All Saints’ Day and All Souls’ Day
As the 1st of November – when All Saints’ Day is celebrated – is a bank holiday in Poland, it is used by Christians and non-believers as the time of recalling all those who passed away. The Poles visit the cemeteries to light candles on the graves of those whom they knew and loved. During the Communism the authorities tried to deprive the holiday from its Christian roots by calling it ‘the Day of the Dead’. Similar holiday, actually, is celebrated on the following day – that is 2nd November – that is called nowadays ‘All Souls’ Day’.
The latter one is an equivalent of a pagan holiday when the first Slavs would recall all those who died. During so called ‘Dziady’ feast (that used to be celebrated twice a year) they would help the lost souls to find forgiveness and the way to achieve eternal peace. Slavic and Baltic tribes would prepare the treat for the souls, that lost their way after death, to gain their favor. To make it easier for them to find the right way, all the streets and roads would be lit. As pagan traditions were forbidden in old Christian Poland, some of the customs were incorporated in holidays such as the All Souls’ Day. In Eastern Poland - as well as in some parts of Russia, Belarus and Ukraine – ‘Dziady’ survived as the tradition of bringing food to the graves.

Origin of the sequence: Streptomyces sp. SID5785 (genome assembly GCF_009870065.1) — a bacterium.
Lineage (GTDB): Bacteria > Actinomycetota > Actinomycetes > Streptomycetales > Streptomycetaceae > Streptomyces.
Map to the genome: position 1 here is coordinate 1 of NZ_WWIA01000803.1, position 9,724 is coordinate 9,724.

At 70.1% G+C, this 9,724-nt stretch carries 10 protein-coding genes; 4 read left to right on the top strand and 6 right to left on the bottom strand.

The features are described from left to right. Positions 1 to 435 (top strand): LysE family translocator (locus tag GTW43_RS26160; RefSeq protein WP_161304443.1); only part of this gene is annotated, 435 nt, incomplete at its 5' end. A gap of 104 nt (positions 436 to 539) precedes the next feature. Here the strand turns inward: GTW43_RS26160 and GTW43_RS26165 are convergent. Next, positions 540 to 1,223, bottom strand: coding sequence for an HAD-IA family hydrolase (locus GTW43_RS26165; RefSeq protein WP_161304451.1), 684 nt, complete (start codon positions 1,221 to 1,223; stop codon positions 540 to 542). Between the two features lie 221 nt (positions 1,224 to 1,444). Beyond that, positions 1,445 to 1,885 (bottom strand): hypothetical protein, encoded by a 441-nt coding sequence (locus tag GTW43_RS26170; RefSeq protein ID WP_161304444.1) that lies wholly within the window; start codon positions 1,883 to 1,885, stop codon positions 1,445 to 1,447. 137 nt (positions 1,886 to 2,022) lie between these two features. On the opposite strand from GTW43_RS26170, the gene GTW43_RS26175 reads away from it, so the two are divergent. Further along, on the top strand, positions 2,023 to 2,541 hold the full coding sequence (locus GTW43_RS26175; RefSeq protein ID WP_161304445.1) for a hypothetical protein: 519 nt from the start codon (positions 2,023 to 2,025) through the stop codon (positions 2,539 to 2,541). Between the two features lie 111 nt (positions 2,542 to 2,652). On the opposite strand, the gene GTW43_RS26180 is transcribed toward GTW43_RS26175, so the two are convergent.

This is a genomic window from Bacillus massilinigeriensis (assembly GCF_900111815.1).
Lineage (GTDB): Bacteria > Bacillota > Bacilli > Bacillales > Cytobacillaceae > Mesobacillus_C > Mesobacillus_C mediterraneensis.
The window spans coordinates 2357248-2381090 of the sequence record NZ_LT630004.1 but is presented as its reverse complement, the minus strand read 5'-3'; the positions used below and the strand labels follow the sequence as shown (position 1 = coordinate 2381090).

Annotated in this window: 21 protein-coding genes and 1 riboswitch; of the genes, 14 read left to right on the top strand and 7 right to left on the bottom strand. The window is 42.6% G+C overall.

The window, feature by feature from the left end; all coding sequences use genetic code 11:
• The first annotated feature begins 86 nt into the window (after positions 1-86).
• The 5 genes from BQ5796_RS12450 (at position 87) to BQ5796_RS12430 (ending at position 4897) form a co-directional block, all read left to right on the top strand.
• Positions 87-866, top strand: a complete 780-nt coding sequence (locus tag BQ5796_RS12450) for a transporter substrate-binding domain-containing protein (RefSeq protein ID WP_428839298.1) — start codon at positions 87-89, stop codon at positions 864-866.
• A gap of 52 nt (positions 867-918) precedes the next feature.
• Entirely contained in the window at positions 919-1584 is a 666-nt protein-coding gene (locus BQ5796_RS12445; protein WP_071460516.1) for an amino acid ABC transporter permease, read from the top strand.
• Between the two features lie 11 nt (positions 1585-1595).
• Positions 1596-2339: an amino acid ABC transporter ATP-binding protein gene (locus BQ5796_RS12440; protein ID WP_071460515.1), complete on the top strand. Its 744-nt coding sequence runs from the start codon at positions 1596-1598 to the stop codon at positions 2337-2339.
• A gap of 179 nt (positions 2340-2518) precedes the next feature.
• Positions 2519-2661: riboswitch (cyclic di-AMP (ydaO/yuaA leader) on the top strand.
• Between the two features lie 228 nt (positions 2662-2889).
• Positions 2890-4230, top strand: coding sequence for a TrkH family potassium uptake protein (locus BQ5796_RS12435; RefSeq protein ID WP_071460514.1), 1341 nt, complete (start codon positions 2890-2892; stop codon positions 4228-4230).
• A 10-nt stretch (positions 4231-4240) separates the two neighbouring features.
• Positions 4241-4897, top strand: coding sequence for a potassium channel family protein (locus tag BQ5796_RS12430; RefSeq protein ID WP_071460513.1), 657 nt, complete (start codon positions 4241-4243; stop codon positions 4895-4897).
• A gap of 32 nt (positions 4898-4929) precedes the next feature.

Nowadays the both days are used by the Poles to visit cemeteries and pray for those who are not among us anymore. They embellish the graves with flowers, wreaths and similar decorations to show their remembrance to the dead ones. As the pagans would light the bonfire on graves, so that the souls would be offered warmth, the cemeteries now are filled with candles. They create exceptional scene for crowds of visitors. Numerous services, during which the names of the dead are mentioned, are given.
All Saints and All Souls’ Days differ a lot from Halloween or other Western traditions. They are meant to provide time for contemplation and show remembrance and care for those who died.
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